The plaintiff can attach your property during or after the lawsuit. An attachment during the case is known as a pre-judgment attachment. After the case is decided, it is called a judgment lien. A pre-judgment attachment is only granted in certain types of cases, generally those involving a contract dispute over a particular amount of money.

A judgment lien applies if the plaintiff receives an award in his favor. The judgment lien immediately attaches to all real estate in your name, all bank accounts, brokerage accounts, and other assets. A lien acts like a mortgage or trust deed. You cannot sell or refinance a property without paying off the creditor, and he can foreclose on the real estate and seize any accounts in your name. A creditor with a judgment lien clearly holds all of the cards. You have no leverage and no room to negotiate. At that point he has got you. You are trapped and there is no way out. Certainly that is not the position you want to be in when you deal with an adversary.

Case Example #1
One of our clients, Ed, was a wealthy real estate investor and owned five apartment buildings worth about $3 million. Although he was involved in a lawsuit concerning a property dispute at the time, he felt he had little exposure. We set up a plan for him using several LLCs to hold the properties. A year later we received a call from Ed telling us that he had lost the case and there was a judgment against him for $1.5 million. Had he not set up the plan he would have been in big trouble. The plaintiff would have had a lien on all of the client’s real estate, worth $3 million, as security for the judgment. The property would have been frozen and then seized. The plaintiff would not have taken a penny less than the full amount of the judgment. Nothing to talk about or discuss-just pay up. That’s a bad position to be in.

But because Ed was a smart guy, he was not in a bad position. Since all of his assets had been transferred into the plan, the judgment lien did not affect the properties. Ed was free to sell, refinance, collect rents, and deal with his property just like he had always done. Since the creditor had no security for his judgment and stood to collect nothing, Ed now had the leverage to negotiate a favorable settlement. He held all of the chips, and in fact, he settled the case for $75,000-clearly a better result than losing the $1.5 million. In this case the proper asset protection plan changed the relative bargaining power of each side. Ed could have been weak and vulnerable but instead was able to negotiate from a position of superior strength.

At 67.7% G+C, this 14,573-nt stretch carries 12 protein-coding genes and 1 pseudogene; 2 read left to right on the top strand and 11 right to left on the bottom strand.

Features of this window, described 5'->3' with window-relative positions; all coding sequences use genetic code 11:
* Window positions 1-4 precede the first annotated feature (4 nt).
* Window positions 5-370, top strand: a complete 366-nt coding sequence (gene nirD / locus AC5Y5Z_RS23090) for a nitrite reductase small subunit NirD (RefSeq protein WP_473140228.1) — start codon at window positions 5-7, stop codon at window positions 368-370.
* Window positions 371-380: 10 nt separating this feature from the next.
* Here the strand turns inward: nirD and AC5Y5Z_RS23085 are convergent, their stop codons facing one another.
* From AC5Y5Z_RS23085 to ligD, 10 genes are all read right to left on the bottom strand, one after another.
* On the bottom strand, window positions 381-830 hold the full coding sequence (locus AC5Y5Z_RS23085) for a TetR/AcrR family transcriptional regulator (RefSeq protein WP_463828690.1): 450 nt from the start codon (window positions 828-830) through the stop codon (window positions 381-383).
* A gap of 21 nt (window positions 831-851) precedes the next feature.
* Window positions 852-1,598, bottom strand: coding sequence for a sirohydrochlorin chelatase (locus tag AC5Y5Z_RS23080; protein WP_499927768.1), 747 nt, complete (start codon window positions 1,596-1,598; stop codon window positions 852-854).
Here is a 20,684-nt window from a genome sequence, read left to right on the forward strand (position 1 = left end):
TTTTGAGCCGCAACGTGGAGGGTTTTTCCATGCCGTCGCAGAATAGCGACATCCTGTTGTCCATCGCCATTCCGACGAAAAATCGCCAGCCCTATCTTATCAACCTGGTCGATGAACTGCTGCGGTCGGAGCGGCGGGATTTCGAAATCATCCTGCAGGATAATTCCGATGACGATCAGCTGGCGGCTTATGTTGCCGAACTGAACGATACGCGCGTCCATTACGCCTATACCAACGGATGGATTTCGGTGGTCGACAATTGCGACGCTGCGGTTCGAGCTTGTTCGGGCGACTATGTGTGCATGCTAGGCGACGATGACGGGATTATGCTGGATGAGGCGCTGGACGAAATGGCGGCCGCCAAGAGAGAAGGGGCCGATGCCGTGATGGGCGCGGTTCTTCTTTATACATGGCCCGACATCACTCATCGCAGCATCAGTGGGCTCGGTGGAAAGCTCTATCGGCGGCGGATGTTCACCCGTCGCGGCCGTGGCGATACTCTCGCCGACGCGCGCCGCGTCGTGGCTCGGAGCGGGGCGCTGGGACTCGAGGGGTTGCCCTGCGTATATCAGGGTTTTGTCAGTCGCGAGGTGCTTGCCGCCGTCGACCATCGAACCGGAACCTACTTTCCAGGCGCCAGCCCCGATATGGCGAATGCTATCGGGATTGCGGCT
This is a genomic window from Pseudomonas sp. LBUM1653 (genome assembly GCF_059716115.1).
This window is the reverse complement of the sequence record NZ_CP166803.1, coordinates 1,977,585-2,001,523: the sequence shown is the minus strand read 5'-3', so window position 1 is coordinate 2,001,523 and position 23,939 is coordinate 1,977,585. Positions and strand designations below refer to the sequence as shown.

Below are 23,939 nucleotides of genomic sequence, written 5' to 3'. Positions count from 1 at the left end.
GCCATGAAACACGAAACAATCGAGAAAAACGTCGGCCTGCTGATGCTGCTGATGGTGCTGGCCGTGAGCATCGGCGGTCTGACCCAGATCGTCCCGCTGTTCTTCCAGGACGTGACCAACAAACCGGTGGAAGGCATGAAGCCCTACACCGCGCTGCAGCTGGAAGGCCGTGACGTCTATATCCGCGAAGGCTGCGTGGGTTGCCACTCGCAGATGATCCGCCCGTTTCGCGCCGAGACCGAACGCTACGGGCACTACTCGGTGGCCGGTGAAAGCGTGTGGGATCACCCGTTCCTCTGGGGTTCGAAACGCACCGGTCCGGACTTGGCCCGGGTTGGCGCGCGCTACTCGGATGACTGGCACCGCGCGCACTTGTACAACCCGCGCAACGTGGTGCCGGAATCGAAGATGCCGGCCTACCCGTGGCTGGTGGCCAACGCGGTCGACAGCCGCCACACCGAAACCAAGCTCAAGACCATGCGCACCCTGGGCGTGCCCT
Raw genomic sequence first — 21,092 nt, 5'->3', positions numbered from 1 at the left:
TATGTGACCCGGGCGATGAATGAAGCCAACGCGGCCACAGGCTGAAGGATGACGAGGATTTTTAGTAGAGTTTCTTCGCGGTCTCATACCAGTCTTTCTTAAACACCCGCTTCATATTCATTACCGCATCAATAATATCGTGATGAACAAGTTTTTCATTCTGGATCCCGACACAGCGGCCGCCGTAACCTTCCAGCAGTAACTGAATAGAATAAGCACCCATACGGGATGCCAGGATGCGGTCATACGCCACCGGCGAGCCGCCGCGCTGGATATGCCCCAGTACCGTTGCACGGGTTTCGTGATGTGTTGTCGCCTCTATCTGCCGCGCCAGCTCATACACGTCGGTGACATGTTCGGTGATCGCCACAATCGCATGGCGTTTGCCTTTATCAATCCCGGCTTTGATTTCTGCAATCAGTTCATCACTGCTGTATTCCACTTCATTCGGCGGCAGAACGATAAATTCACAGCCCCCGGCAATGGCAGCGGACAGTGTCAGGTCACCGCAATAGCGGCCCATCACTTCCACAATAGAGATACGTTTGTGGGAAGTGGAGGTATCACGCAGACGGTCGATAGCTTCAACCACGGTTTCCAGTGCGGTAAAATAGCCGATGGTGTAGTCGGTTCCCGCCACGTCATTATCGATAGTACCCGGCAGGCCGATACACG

Case Example #2
Another client, an architect, had savings of about $75,000, which he had inherited from his mother. Architects have a high lawsuit risk, and our client needed to protect these funds for the care and special education of his eight-year-old child who had severe physical and learning disabilities. Sure enough, within two years after setting up the plan, my client was served with a lawsuit. The plaintiff attempted to get a pre-judgment attachment of the savings but the judge ruled that the assets were properly protected and could not be reached by a lien. Without any assurance of payment, the plaintiff’s attorney quickly lost interest and the case was settled for under $2,000.

These examples illustrate the importance of protecting valuable assets from pre-judgment attachments and judgment liens. Without access to your funds, you can’t pay your household expenses and you can’t operate a business. Worse, if you can’t pay your lawyer to defend the case, you will be forced into an immediate and unfavorable settlement. The proper strategy allows you to maintain access to your funds and your property during and after litigation and that is sound financial and business planning.